“In Wales, slaves seem to have been afforded certain basic rights, rights that were denied to Ireland’s fuidhir.  Thus, a Welsh slave suffering insult or injury could claim sarhaed (compensation) in the same manner as a freeborn person, although, of course, the sarhaed for a slave was less than that for a free individual.  Another important right was that the slave was protected by law from being killed after a first offense of theft, although subsequent offenses were in some instances punishable by amputation of a limb . . . any freeman who made a slave pregnant was obliged by law to provide her lord with a woman to perform the slave’s duties until the child’s birth . . .

“Welsh law codes seemingly imply that slaves in early-medieval Celtic society had little freedom but few hardships and, being rather akin to serfs of a later period, were unlikely to suffere the severe and punitive conditions that were the norm for slaves in other cultures.”

4 Replies to “Slavery and Wales”

  1. Hi! I’ve been looking about the ‘net to piece together a puzzle. There’s a story out there online about one of the crazier coincidences in history, involving three separate shipwrecks on December 5 (1664, 1785 and 1860) at the same location off the coast of Wales, where only one survivor made it out. In each case, the survivor’s name was Hugh Williams. There’s a suggestion that Welsh slaves were collectively referred to as “Hugh Williams,” rather than by their individual names. If this is true, then the coincidence is less amazing perhaps (aside from the date). This is only to quell a piqued interest, nothing more. On a side note, my dad’s name is Hugh Williams, but there are no ships involved in his story. His father (Venerable, named after one of the various British Navy ships of that name) migrated to Australia from Wales.

    Curiousity is a funny thing. Thanks for your time!


    1. I have never heard that story. At the same time, given the tendency among the Welsh for lack of name diversity, it also wouldn’t surprise me. I’ll do some research and get back to you ….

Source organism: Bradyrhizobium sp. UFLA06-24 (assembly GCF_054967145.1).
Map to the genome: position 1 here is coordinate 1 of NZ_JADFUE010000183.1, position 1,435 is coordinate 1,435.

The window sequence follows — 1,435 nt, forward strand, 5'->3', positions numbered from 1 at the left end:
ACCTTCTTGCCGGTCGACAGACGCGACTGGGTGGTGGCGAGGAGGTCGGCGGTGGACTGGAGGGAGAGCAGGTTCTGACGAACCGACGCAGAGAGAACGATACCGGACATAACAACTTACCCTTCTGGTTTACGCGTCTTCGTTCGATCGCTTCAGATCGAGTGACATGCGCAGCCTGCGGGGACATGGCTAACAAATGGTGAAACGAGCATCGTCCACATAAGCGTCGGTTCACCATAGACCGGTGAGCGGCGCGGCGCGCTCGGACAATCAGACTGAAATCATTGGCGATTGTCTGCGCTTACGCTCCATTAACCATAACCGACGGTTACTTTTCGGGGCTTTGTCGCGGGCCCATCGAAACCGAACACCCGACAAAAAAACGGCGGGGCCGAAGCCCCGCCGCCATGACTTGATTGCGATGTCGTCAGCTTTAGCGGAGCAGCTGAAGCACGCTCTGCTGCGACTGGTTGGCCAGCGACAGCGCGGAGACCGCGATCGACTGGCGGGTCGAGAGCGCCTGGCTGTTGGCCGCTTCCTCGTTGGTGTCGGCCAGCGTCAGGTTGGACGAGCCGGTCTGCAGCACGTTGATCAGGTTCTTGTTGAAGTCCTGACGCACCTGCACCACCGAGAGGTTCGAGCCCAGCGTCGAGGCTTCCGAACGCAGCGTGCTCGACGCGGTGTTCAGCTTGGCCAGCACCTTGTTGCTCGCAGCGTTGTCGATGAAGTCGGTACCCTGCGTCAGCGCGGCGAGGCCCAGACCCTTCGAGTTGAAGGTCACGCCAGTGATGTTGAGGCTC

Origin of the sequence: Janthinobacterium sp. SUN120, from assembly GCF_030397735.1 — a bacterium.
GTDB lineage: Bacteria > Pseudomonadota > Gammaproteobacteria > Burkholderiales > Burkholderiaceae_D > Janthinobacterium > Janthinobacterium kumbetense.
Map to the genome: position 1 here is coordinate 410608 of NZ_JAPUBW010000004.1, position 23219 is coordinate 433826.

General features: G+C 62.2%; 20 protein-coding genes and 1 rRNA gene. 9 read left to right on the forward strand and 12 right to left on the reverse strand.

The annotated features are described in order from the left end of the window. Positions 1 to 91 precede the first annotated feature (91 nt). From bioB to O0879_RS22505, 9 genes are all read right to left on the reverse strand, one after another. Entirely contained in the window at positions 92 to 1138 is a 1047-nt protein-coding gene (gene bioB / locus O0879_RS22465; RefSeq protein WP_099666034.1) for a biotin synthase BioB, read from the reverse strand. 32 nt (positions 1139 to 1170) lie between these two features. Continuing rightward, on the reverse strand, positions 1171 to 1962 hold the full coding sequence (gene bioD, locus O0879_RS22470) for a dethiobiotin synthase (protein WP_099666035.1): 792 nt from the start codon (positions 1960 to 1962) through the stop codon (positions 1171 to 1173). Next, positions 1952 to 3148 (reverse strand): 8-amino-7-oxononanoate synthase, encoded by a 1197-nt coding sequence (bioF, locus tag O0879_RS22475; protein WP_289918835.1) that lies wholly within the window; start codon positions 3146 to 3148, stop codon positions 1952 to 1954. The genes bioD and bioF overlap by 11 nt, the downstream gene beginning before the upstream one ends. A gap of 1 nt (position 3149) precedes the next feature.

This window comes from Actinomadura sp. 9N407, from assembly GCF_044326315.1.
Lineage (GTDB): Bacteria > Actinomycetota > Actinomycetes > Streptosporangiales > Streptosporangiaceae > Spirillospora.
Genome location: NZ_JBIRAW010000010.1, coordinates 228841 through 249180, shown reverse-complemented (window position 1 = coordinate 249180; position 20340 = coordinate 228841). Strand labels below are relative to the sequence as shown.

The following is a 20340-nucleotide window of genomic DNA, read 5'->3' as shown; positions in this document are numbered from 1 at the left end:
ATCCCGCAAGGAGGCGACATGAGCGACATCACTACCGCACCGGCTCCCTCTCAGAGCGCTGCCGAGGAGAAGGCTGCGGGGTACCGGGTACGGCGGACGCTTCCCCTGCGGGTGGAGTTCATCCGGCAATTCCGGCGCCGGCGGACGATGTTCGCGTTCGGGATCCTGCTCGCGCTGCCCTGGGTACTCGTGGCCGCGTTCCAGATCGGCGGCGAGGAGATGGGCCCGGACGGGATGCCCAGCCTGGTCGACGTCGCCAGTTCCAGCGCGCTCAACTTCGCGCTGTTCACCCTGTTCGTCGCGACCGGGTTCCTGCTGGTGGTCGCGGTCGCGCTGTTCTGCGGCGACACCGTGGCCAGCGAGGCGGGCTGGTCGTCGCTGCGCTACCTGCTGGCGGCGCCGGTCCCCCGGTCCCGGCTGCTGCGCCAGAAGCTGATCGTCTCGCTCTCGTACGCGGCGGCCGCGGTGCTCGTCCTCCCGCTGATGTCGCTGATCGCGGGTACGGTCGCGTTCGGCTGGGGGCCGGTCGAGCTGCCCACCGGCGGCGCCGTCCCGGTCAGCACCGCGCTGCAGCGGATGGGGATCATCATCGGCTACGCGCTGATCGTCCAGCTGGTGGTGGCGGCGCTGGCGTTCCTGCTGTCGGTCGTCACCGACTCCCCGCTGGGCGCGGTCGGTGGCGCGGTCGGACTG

2. Living just a few miles from Juffereh, the ancestral home of Africa’s most famous slave, Kunte Kinte, the slave trade of the colonial period is one close to my heart.

    For a play in 2007 for the abolition commemoration I had cause to extensively research the subject and it was clear Wales had a not inconsiderable role, directly or indirectly, in the triangular trade. Liverpool and Bristol being so close to the main Wales-England crossing points being key factors.

    From memory I recall one of the major ironworks in Merthyr Tydfil was founded by a slave trader, and the slave-owner Richard Pennant built up his slate industry based on money from his plantations in the West Indies.

    Curiously the actual “ownership” of African slaves was almost unheard of within the British Isles during this period, despite Britain’s pivotal role in the transportation of slaves from British colonies to the Americas.

    The British were quite happy to exploit and abuse their own men, women and children in the Industrial Revolution rather than pay for imported workers.

    1. Thanks for commenting, Mark. That’s one of the things–few slaves in country, but happy to make money off selling them elsewhere.